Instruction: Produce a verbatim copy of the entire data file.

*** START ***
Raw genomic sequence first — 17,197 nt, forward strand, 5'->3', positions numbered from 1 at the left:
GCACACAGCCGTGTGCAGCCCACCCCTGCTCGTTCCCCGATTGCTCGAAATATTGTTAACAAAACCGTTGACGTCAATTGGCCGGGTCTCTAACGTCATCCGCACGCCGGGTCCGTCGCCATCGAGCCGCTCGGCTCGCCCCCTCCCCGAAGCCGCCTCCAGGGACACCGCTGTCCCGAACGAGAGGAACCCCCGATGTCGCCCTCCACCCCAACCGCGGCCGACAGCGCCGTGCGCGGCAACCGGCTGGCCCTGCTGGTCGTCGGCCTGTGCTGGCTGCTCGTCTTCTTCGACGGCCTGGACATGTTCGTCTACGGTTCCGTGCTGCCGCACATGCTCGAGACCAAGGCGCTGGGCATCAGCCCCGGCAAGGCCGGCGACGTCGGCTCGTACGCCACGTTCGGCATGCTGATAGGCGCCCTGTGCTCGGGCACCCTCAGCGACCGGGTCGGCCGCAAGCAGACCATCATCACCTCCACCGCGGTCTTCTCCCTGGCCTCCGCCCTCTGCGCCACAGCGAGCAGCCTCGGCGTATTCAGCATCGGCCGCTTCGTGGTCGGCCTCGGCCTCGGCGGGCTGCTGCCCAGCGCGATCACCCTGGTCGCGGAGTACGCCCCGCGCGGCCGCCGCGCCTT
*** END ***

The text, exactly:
Raw genomic sequence first — 17,197 nt, forward strand, 5'->3', positions numbered from 1 at the left:
GCACACAGCCGTGTGCAGCCCACCCCTGCTCGTTCCCCGATTGCTCGAAATATTGTTAACAAAACCGTTGACGTCAATTGGCCGGGTCTCTAACGTCATCCGCACGCCGGGTCCGTCGCCATCGAGCCGCTCGGCTCGCCCCCTCCCCGAAGCCGCCTCCAGGGACACCGCTGTCCCGAACGAGAGGAACCCCCGATGTCGCCCTCCACCCCAACCGCGGCCGACAGCGCCGTGCGCGGCAACCGGCTGGCCCTGCTGGTCGTCGGCCTGTGCTGGCTGCTCGTCTTCTTCGACGGCCTGGACATGTTCGTCTACGGTTCCGTGCTGCCGCACATGCTCGAGACCAAGGCGCTGGGCATCAGCCCCGGCAAGGCCGGCGACGTCGGCTCGTACGCCACGTTCGGCATGCTGATAGGCGCCCTGTGCTCGGGCACCCTCAGCGACCGGGTCGGCCGCAAGCAGACCATCATCACCTCCACCGCGGTCTTCTCCCTGGCCTCCGCCCTCTGCGCCACAGCGAGCAGCCTCGGCGTATTCAGCATCGGCCGCTTCGTGGTCGGCCTCGGCCTCGGCGGGCTGCTGCCCAGCGCGATCACCCTGGTCGCGGAGTACGCCCCGCGCGGCCGCCGCGCCTT